After placing data of undefined size and number in memory, this feature can be used to optimize the heap size when allocating additional memory is not required. First, create an extended heap with a sufficient size, allocate memory blocks from the heap region, and store the data. After storing all the required data and freeing all memory blocks allocated from the top of the heap region, reduce the heap size to match its content.
The following function reduces heap region size.
|Reduces the size of the heap region by freeing unused regions at the top of the heap region.|
The Expanded Heap Manager can change the size of the allocated memory blocks without moving them. If a memory block is reduced to a size smaller than it originally was, the leftover region is used as a free region. If a memory block is expanded to a size larger than it originally was, it must have sufficient free space available above it for this to happen. If there is a free region above a memory block, this function merges the free region with the memory block to increase the size of the memory block.
Use this function to change memory block size.
|Expands or reduces memory blocks. Returns the changed memory block size.|
When reducing memory blocks, if the specified memory block size is only slightly different from the current actual memory block size, then the free region that would be created after this block is reduced, occasionally cannot be used effectively. In such cases, the
MEMResizeForMBlockExpHeap function leaves the memory block's size unchanged and returns the current actual memory block size. If you attempt to expand a memory block when either there is no free region directly above the memory block, or it was not possible to achieve the desired size even after merging the current memory block with the free region above it, the
MEMResizeForMBlockExpHeap function fails and returns zero.
The Expanded Heap Manager can get the total amount of available regions. It can also obtain the size of the largest allocatable memory block. These functions are shown in the following table.
|Gets the total size of all available regions in the expanded heap.|
|Gets the size of the maximum allocatable memory block. Alignment is fixed to four.|
|Gets the size of the maximum allocatable memory block. Alignment can be specified.|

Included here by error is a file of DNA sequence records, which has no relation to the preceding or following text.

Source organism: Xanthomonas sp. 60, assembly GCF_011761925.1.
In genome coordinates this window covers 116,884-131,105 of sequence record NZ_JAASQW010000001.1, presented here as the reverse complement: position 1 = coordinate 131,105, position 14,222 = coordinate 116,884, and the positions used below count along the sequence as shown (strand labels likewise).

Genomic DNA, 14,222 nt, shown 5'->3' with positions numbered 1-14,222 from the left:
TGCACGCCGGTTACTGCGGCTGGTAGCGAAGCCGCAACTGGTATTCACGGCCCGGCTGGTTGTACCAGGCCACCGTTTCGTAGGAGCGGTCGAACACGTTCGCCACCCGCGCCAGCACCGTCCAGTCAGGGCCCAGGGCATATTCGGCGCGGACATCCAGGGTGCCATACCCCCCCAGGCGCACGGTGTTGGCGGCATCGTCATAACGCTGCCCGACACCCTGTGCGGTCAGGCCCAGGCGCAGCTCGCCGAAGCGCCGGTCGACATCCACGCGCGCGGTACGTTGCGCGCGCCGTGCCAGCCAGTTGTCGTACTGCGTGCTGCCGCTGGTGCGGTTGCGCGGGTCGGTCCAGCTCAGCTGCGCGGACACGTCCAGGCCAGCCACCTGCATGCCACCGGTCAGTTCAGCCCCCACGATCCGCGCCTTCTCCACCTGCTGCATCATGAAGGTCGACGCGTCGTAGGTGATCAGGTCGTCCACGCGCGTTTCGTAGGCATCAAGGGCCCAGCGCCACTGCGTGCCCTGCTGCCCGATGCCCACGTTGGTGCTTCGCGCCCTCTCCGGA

When the Expanded Heap Manager allocates memory blocks, group IDs from
255 are stored in the memory block management region. A group ID can be modified as necessary. When a group ID is changed, the change occurs during the next memory block allocation. The group ID is used for the following purposes.
The following functions set and get group IDs.
|Sets the group ID of the expanded heap.|
|Gets the group ID of the expanded heap.|
The Expanded Heap Manager can perform user-specified processes on the allocated memory block. With this functionality, you can perform various processes on the heap that are not already prepared in the Expanded Heap Manager. Below are some examples.
Functions that can cause a specified process to be performed are as follows.
|Calls a user-specified function for each allocated memory block.|
The Expanded Heap Manager can get allocated memory block information that indicates memory block size, group ID, and whether the allocated memory blocks were allocated from the lowest or highest address. The functions that get memory block information are shown below.
|Gets the size of the memory block.|
|Gets the group ID of the memory block.|
|Gets the allocation direction of the memory block.|
The Expanded Heap Manager can check whether the expanded heap and allocated memory blocks from the expanded heap are destroyed. The functions that check expanded heaps and memory blocks are shown below.
|Determines whether the extended heap is destroyed.|
|Determines whether a memory block is destroyed.|
2013/05/08 Automated cleanup pass.
2010/11/01 Initial version.